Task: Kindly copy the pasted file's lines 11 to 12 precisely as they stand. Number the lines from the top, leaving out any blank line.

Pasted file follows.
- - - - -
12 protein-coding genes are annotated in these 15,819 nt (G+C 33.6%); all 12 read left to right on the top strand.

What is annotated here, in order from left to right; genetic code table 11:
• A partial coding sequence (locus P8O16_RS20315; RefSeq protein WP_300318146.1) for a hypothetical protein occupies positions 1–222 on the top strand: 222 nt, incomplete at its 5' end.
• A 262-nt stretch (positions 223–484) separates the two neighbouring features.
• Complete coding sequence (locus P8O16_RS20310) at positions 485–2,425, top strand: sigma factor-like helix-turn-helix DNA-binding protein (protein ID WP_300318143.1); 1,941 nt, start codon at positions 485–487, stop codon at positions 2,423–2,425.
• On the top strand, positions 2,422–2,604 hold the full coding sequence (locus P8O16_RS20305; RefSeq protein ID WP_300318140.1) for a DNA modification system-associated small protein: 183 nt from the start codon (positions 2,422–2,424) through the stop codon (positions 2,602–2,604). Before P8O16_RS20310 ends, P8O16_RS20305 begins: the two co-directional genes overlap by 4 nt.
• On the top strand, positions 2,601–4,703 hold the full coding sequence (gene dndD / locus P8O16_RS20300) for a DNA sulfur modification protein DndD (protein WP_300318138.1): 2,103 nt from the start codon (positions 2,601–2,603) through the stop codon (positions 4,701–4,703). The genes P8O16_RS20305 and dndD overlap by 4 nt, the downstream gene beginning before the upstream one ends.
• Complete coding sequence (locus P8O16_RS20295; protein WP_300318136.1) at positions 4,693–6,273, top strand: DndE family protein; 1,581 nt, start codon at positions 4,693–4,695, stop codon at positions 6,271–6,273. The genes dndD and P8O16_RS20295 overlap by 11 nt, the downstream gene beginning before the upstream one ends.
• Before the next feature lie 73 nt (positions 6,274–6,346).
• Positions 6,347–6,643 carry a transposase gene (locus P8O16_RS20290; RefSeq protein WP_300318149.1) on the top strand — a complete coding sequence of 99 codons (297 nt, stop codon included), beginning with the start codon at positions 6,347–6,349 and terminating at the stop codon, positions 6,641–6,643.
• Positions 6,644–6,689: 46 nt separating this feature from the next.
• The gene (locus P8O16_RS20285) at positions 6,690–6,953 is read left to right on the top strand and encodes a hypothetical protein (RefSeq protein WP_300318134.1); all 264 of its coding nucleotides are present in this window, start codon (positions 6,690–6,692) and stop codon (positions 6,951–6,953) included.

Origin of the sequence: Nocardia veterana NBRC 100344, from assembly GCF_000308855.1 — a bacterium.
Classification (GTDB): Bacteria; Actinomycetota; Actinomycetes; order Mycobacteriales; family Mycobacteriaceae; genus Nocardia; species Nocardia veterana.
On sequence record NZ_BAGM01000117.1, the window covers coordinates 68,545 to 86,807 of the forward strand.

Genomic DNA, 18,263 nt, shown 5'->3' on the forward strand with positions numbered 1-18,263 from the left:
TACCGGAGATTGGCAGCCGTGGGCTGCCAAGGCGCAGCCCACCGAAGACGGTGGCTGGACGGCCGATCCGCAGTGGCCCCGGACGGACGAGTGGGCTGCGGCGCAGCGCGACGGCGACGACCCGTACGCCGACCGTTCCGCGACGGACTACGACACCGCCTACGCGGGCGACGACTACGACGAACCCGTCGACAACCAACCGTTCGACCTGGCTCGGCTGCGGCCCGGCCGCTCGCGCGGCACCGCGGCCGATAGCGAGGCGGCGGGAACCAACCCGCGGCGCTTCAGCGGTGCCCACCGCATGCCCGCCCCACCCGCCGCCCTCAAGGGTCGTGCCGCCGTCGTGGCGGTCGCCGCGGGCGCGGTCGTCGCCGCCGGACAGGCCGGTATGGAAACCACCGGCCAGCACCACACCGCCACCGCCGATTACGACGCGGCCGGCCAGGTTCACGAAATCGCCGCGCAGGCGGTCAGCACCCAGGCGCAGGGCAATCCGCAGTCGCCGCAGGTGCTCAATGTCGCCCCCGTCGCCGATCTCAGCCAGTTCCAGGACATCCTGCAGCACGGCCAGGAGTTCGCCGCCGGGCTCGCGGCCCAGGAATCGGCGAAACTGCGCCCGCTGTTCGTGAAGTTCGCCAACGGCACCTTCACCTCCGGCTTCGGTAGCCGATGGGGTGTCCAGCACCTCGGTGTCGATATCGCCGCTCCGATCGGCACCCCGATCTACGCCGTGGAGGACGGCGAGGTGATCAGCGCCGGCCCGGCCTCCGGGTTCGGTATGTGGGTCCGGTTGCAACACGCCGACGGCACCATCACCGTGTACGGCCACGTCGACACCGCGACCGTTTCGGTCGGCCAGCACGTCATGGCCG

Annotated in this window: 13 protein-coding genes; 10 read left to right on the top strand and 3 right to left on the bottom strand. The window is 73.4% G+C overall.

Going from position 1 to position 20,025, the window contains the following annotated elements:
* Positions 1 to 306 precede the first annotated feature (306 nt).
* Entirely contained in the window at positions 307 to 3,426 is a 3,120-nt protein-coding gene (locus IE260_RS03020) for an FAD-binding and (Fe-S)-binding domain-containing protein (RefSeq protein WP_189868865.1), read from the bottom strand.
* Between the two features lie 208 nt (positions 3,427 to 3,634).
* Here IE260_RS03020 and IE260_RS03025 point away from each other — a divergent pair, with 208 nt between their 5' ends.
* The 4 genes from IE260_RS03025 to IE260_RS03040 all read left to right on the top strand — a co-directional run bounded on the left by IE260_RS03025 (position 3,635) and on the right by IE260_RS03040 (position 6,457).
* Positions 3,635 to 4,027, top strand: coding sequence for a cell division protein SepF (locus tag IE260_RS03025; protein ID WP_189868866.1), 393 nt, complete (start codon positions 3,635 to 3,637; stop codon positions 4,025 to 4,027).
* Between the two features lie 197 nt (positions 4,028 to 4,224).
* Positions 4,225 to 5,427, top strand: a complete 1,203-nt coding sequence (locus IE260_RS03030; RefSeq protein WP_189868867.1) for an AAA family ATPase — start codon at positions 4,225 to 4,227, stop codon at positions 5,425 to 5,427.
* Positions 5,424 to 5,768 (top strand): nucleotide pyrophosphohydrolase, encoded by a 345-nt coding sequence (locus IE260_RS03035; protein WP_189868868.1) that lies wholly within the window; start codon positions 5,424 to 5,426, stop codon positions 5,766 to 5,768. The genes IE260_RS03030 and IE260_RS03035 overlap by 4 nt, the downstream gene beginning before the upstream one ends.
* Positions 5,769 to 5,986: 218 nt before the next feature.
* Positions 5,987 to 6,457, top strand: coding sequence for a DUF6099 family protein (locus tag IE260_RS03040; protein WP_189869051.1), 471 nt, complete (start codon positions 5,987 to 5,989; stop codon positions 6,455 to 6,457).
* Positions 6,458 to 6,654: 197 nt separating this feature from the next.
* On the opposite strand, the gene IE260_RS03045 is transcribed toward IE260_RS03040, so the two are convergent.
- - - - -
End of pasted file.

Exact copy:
• Positions 6,644–6,689: 46 nt separating this feature from the next.
• The gene (locus P8O16_RS20285) at positions 6,690–6,953 is read left to right on the top strand and encodes a hypothetical protein (RefSeq protein WP_300318134.1); all 264 of its coding nucleotides are present in this window, start codon (positions 6,690–6,692) and stop codon (positions 6,951–6,953) included.